Twenty years from now you will be more disappointed by the things that you didn't do than by the ones you did do. So throw off the bowlines. Sail away from the safe harbor. Catch the trade winds in your sails. Explore. Dream. Discover. - Mark Twain
Sailing is not hard. Sailing demands discipline and alertness, qualities that few schools or after school activities can really teach children today. When sailing, a child learns to appreciate and respect the forces of nature and see how the earth really works, and understand how we, as humans, must protect it.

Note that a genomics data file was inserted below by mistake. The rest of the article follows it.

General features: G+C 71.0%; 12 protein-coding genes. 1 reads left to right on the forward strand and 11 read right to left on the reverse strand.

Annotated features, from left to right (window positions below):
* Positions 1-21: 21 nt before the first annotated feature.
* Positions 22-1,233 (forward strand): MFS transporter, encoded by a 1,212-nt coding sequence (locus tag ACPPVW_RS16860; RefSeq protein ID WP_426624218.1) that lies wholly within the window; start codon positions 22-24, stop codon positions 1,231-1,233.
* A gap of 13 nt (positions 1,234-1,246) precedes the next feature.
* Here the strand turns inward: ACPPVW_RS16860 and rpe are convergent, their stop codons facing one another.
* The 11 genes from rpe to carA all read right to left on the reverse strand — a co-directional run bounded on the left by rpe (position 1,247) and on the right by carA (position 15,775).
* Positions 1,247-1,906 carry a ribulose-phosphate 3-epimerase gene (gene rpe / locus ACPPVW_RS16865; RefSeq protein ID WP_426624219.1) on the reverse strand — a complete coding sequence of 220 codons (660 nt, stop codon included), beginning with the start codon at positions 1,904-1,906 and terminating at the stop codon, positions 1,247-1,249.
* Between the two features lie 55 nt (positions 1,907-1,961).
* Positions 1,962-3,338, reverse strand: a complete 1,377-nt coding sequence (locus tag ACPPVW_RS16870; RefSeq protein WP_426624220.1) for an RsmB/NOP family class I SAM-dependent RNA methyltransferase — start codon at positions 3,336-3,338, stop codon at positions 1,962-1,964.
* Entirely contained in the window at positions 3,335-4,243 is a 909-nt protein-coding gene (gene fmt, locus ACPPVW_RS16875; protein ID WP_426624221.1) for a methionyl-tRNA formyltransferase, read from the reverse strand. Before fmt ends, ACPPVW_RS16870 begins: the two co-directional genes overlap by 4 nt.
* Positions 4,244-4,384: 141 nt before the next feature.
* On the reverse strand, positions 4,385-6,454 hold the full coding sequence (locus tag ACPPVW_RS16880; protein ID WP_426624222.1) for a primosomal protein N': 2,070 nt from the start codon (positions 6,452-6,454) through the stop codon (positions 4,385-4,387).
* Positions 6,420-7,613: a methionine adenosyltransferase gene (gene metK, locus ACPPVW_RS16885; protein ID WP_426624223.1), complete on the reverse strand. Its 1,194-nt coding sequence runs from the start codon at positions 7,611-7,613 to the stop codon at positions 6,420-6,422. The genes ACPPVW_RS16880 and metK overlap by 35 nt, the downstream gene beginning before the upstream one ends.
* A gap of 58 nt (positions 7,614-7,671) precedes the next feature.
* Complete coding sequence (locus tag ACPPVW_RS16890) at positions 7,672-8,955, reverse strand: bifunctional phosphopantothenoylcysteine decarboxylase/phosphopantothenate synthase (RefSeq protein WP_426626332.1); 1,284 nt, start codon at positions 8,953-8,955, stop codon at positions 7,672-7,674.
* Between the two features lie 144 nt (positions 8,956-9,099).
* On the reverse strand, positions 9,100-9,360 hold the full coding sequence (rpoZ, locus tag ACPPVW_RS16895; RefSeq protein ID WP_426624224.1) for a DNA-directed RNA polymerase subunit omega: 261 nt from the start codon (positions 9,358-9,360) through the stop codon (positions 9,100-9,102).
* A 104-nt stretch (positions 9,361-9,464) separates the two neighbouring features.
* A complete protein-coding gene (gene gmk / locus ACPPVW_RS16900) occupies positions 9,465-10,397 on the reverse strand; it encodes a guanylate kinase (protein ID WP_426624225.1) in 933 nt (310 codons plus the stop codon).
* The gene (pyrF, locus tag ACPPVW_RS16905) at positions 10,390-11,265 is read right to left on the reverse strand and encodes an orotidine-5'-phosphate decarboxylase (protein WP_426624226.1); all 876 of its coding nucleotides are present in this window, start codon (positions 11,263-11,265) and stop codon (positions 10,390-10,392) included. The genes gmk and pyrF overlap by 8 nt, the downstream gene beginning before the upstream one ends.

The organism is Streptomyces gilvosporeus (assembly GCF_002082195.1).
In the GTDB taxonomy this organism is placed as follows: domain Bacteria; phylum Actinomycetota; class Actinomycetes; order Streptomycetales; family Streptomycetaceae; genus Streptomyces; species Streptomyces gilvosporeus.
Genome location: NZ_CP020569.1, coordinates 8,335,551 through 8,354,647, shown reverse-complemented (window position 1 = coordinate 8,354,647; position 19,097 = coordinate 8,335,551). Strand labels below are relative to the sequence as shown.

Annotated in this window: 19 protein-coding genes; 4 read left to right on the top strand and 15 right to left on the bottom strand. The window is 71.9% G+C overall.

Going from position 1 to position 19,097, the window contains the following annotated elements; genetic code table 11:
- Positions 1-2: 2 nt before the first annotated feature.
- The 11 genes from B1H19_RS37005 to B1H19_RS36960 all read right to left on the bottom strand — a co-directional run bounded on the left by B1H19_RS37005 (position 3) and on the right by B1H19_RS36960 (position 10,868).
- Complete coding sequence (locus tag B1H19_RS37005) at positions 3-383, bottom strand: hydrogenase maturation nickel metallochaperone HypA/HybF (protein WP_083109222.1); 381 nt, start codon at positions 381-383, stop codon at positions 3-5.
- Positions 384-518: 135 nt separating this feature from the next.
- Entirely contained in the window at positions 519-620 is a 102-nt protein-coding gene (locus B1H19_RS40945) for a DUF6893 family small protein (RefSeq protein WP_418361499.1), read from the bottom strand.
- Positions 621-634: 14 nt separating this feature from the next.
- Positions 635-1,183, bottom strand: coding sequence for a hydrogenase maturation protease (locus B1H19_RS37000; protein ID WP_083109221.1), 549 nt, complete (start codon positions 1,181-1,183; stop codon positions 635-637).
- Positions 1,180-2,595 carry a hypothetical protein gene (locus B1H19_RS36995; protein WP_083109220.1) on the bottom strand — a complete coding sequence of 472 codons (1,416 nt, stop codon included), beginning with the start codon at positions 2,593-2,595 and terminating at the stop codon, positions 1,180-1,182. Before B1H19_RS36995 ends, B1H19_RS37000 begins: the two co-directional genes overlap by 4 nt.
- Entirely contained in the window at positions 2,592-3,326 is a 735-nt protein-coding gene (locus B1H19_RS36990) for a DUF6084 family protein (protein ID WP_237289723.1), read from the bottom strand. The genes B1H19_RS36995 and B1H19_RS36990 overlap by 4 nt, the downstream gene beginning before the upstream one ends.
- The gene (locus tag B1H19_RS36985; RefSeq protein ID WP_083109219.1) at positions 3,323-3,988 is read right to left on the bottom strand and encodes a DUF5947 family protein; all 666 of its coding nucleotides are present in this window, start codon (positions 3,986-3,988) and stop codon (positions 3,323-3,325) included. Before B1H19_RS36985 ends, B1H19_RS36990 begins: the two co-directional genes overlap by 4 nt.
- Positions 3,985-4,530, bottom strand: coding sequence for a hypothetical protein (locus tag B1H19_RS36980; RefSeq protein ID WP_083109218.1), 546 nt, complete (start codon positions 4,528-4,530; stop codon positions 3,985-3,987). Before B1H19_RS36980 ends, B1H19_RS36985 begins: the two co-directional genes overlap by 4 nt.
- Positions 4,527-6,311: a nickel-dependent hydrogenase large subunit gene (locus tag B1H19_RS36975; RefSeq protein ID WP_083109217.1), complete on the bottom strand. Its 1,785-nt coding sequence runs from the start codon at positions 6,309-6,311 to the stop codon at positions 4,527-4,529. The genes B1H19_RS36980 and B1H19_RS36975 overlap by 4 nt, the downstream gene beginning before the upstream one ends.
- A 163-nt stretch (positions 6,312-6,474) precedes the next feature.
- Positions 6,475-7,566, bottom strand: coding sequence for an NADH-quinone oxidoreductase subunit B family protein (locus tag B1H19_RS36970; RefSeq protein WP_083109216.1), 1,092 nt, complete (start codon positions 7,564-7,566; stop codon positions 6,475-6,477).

Children learn to rely on and cultivate their common sense, and immediately draw upon skills that they learned along the way: how to calculate distance, how to read the weather, how a sailboat works, how to identify landmarks and sea life.
Kids who learn how to sail will be developing teamwork and decision-making skills, among others. It’s also a great way to get them outdoors and away from the TV, tablets and video games. Sailing requires just a medium level of fitness (to move around the boat, position the sails and manage the ropes), but kids should know how to swim. Sailing can also be appropriate for kids with special needs.